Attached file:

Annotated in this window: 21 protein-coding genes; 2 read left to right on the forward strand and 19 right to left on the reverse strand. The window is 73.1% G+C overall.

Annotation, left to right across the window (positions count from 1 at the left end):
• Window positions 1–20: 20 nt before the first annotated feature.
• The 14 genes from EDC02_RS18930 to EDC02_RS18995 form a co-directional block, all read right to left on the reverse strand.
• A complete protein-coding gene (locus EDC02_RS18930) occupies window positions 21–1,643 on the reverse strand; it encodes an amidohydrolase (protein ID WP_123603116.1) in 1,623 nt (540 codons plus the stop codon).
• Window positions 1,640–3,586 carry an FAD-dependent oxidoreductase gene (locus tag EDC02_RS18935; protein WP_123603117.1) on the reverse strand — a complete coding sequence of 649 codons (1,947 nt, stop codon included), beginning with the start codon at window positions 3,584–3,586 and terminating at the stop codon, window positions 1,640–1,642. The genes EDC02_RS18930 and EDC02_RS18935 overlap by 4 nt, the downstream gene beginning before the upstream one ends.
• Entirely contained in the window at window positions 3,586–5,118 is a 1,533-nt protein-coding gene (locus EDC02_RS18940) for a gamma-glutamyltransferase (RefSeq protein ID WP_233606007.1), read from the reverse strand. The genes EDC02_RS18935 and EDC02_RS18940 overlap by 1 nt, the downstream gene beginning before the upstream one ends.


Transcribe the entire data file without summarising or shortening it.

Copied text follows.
Annotated in this window: 21 protein-coding genes; 2 read left to right on the forward strand and 19 right to left on the reverse strand. The window is 73.1% G+C overall.

Annotation, left to right across the window (positions count from 1 at the left end):
• Window positions 1–20: 20 nt before the first annotated feature.
• The 14 genes from EDC02_RS18930 to EDC02_RS18995 form a co-directional block, all read right to left on the reverse strand.
• A complete protein-coding gene (locus EDC02_RS18930) occupies window positions 21–1,643 on the reverse strand; it encodes an amidohydrolase (protein ID WP_123603116.1) in 1,623 nt (540 codons plus the stop codon).
• Window positions 1,640–3,586 carry an FAD-dependent oxidoreductase gene (locus tag EDC02_RS18935; protein WP_123603117.1) on the reverse strand — a complete coding sequence of 649 codons (1,947 nt, stop codon included), beginning with the start codon at window positions 3,584–3,586 and terminating at the stop codon, window positions 1,640–1,642. The genes EDC02_RS18930 and EDC02_RS18935 overlap by 4 nt, the downstream gene beginning before the upstream one ends.
• Entirely contained in the window at window positions 3,586–5,118 is a 1,533-nt protein-coding gene (locus EDC02_RS18940) for a gamma-glutamyltransferase (RefSeq protein ID WP_233606007.1), read from the reverse strand. The genes EDC02_RS18935 and EDC02_RS18940 overlap by 1 nt, the downstream gene beginning before the upstream one ends.